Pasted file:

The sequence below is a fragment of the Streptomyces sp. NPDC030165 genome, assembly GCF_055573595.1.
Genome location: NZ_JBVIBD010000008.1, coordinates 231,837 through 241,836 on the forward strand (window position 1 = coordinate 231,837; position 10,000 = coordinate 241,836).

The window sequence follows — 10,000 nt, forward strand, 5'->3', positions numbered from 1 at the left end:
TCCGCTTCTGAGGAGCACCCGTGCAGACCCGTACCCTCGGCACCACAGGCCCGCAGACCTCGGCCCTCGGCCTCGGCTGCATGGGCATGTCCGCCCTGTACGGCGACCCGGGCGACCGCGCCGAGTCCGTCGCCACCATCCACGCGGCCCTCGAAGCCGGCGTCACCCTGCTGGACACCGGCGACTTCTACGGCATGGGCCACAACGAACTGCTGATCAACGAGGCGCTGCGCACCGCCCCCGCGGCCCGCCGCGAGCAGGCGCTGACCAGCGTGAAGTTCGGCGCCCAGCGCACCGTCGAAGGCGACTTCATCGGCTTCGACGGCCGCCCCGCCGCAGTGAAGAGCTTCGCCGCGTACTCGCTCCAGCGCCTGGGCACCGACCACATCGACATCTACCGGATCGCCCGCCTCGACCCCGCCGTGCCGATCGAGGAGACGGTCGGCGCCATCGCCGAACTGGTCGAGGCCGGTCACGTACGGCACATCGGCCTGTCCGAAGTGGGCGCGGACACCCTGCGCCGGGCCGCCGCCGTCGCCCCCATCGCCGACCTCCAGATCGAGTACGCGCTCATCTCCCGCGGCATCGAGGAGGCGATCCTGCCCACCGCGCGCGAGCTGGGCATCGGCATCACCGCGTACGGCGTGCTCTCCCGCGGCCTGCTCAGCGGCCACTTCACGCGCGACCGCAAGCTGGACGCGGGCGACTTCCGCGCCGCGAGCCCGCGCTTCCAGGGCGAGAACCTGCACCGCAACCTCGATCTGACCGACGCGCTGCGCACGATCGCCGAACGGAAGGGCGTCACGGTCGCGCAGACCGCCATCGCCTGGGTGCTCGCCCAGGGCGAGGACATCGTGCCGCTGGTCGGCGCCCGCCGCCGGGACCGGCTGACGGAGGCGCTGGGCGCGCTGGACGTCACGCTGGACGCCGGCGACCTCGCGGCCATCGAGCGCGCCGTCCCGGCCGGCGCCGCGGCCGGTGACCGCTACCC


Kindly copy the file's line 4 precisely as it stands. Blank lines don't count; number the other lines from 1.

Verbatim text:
TCCGCTTCTGAGGAGCACCCGTGCAGACCCGTACCCTCGGCACCACAGGCCCGCAGACCTCGGCCCTCGGCCTCGGCTGCATGGGCATGTCCGCCCTGTACGGCGACCCGGGCGACCGCGCCGAGTCCGTCGCCACCATCCACGCGGCCCTCGAAGCCGGCGTCACCCTGCTGGACACCGGCGACTTCTACGGCATGGGCCACAACGAACTGCTGATCAACGAGGCGCTGCGCACCGCCCCCGCGGCCCGCCGCGAGCAGGCGCTGACCAGCGTGAAGTTCGGCGCCCAGCGCACCGTCGAAGGCGACTTCATCGGCTTCGACGGCCGCCCCGCCGCAGTGAAGAGCTTCGCCGCGTACTCGCTCCAGCGCCTGGGCACCGACCACATCGACATCTACCGGATCGCCCGCCTCGACCCCGCCGTGCCGATCGAGGAGACGGTCGGCGCCATCGCCGAACTGGTCGAGGCCGGTCACGTACGGCACATCGGCCTGTCCGAAGTGGGCGCGGACACCCTGCGCCGGGCCGCCGCCGTCGCCCCCATCGCCGACCTCCAGATCGAGTACGCGCTCATCTCCCGCGGCATCGAGGAGGCGATCCTGCCCACCGCGCGCGAGCTGGGCATCGGCATCACCGCGTACGGCGTGCTCTCCCGCGGCCTGCTCAGCGGCCACTTCACGCGCGACCGCAAGCTGGACGCGGGCGACTTCCGCGCCGCGAGCCCGCGCTTCCAGGGCGAGAACCTGCACCGCAACCTCGATCTGACCGACGCGCTGCGCACGATCGCCGAACGGAAGGGCGTCACGGTCGCGCAGACCGCCATCGCCTGGGTGCTCGCCCAGGGCGAGGACATCGTGCCGCTGGTCGGCGCCCGCCGCCGGGACCGGCTGACGGAGGCGCTGGGCGCGCTGGACGTCACGCTGGACGCCGGCGACCTCGCGGCCATCGAGCGCGCCGTCCCGGCCGGCGCCGCGGCCGGTGACCGCTACCC